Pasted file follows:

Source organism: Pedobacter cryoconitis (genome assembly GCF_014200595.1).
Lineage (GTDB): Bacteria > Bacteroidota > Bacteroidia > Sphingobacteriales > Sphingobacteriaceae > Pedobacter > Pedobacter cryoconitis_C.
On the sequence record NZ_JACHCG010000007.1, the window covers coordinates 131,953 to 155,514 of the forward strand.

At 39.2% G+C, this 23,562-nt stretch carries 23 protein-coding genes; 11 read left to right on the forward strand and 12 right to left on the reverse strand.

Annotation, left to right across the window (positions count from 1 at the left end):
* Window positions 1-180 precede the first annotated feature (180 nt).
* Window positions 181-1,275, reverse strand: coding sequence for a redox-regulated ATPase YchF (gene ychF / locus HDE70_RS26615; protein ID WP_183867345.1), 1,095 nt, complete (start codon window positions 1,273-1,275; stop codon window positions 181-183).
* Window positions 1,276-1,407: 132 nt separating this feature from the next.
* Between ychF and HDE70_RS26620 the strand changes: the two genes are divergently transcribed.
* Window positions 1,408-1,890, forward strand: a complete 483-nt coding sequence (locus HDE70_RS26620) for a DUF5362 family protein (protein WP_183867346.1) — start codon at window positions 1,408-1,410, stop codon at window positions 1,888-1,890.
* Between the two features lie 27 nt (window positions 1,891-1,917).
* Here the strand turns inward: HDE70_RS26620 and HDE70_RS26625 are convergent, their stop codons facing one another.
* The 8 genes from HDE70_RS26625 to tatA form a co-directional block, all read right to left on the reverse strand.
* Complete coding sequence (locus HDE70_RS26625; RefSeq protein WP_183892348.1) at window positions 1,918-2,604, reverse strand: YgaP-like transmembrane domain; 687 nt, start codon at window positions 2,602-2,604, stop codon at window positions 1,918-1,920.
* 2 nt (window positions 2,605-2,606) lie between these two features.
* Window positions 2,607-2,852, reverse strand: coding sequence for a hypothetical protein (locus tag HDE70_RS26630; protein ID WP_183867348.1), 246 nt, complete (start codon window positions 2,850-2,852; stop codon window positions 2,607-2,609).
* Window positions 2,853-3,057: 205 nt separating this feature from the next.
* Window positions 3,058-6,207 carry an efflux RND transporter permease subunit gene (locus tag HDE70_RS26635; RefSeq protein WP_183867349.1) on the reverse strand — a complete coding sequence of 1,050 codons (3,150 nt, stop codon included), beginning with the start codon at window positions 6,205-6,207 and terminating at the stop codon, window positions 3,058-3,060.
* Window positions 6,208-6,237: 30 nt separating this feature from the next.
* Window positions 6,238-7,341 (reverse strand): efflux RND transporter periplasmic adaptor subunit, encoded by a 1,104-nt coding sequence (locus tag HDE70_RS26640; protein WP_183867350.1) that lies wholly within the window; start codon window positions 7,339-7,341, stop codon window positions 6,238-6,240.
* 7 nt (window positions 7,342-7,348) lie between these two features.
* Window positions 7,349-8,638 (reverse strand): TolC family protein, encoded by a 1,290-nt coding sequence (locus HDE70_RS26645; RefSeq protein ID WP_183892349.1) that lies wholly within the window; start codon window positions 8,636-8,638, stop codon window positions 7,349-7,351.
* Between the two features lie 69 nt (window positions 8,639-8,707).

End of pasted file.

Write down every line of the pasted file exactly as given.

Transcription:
Source organism: Pedobacter cryoconitis (genome assembly GCF_014200595.1).
Lineage (GTDB): Bacteria > Bacteroidota > Bacteroidia > Sphingobacteriales > Sphingobacteriaceae > Pedobacter > Pedobacter cryoconitis_C.
On the sequence record NZ_JACHCG010000007.1, the window covers coordinates 131,953 to 155,514 of the forward strand.

At 39.2% G+C, this 23,562-nt stretch carries 23 protein-coding genes; 11 read left to right on the forward strand and 12 right to left on the reverse strand.

Annotation, left to right across the window (positions count from 1 at the left end):
* Window positions 1-180 precede the first annotated feature (180 nt).
* Window positions 181-1,275, reverse strand: coding sequence for a redox-regulated ATPase YchF (gene ychF / locus HDE70_RS26615; protein ID WP_183867345.1), 1,095 nt, complete (start codon window positions 1,273-1,275; stop codon window positions 181-183).
* Window positions 1,276-1,407: 132 nt separating this feature from the next.
* Between ychF and HDE70_RS26620 the strand changes: the two genes are divergently transcribed.
* Window positions 1,408-1,890, forward strand: a complete 483-nt coding sequence (locus HDE70_RS26620) for a DUF5362 family protein (protein WP_183867346.1) — start codon at window positions 1,408-1,410, stop codon at window positions 1,888-1,890.
* Between the two features lie 27 nt (window positions 1,891-1,917).
* Here the strand turns inward: HDE70_RS26620 and HDE70_RS26625 are convergent, their stop codons facing one another.
* The 8 genes from HDE70_RS26625 to tatA form a co-directional block, all read right to left on the reverse strand.
* Complete coding sequence (locus HDE70_RS26625; RefSeq protein WP_183892348.1) at window positions 1,918-2,604, reverse strand: YgaP-like transmembrane domain; 687 nt, start codon at window positions 2,602-2,604, stop codon at window positions 1,918-1,920.
* 2 nt (window positions 2,605-2,606) lie between these two features.
* Window positions 2,607-2,852, reverse strand: coding sequence for a hypothetical protein (locus tag HDE70_RS26630; protein ID WP_183867348.1), 246 nt, complete (start codon window positions 2,850-2,852; stop codon window positions 2,607-2,609).
* Window positions 2,853-3,057: 205 nt separating this feature from the next.
* Window positions 3,058-6,207 carry an efflux RND transporter permease subunit gene (locus tag HDE70_RS26635; RefSeq protein WP_183867349.1) on the reverse strand — a complete coding sequence of 1,050 codons (3,150 nt, stop codon included), beginning with the start codon at window positions 6,205-6,207 and terminating at the stop codon, window positions 3,058-3,060.
* Window positions 6,208-6,237: 30 nt separating this feature from the next.
* Window positions 6,238-7,341 (reverse strand): efflux RND transporter periplasmic adaptor subunit, encoded by a 1,104-nt coding sequence (locus tag HDE70_RS26640; protein WP_183867350.1) that lies wholly within the window; start codon window positions 7,339-7,341, stop codon window positions 6,238-6,240.
* 7 nt (window positions 7,342-7,348) lie between these two features.
* Window positions 7,349-8,638 (reverse strand): TolC family protein, encoded by a 1,290-nt coding sequence (locus HDE70_RS26645; RefSeq protein ID WP_183892349.1) that lies wholly within the window; start codon window positions 8,636-8,638, stop codon window positions 7,349-7,351.
* Between the two features lie 69 nt (window positions 8,639-8,707).